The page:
The use of 1080 for pest control is supported by a range of conservation and farming organisations, but opponents claim forests fall silent when the poison is dropped, saying this is evidence of harm to native bird communities.
To investigate, Roald Bomans used bioacoustics to listen to the sound of native bird species in the Aorangi Ranges in June and the Rimutakas in July.
Bomans, a Victoria University Masters student, set up recording units in the forests five weeks before and after the 1080 aerial drops.
In the Aorangi area, there was no increase in the periods the forest was silent, and in the Rimutakas there was more birdsong after the toxin drop than before.
Bomans developed an algorithim to isolate particular bird calls within the enormous amount of data collected, focusing on moreporks.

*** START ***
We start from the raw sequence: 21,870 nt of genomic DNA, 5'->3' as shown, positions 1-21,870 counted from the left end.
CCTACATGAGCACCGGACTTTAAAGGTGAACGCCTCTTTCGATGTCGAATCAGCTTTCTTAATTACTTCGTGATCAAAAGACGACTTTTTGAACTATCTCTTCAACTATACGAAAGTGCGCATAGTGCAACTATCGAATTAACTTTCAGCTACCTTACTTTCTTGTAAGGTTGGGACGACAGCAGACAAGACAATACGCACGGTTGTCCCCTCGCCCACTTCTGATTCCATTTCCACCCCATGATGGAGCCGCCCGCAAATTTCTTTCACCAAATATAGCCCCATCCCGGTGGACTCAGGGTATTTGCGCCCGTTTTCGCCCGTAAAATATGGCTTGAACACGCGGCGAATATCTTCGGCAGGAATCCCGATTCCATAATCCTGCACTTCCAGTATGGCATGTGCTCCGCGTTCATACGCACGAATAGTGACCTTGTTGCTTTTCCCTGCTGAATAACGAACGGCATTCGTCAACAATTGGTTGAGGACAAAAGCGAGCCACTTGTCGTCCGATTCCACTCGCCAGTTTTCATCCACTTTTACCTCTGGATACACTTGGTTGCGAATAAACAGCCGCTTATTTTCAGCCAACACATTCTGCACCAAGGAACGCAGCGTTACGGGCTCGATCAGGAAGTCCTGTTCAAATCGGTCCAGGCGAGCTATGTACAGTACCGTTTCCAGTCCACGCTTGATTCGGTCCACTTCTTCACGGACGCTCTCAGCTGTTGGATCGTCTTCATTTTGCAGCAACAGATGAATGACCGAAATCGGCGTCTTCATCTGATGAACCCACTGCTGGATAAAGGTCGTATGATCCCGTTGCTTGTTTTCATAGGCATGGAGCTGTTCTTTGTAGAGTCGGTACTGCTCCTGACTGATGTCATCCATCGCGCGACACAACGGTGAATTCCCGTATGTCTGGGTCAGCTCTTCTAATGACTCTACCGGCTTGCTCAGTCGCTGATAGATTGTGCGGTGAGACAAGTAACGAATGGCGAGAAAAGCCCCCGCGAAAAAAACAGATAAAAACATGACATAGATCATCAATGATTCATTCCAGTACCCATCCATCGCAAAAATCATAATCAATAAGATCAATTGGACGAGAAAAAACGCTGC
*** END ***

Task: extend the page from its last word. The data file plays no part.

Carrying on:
Including a third set of data over a longer time period, the results suggested an overall positive effect from 1080 mammal control on the morepork population.
The assumption is the recorded calling rate is linked to how many birds are present, but Bomans says that still has to be tested.
He selected morepork partly because they're susceptible to secondary poisoning; when birds die from eating poisoned invertebrates or rodents.
But he says the recording technique is limited to species that, like the morepork, call often and would be difficult to apply to more naturally silent birds such as the New Zealand falcon.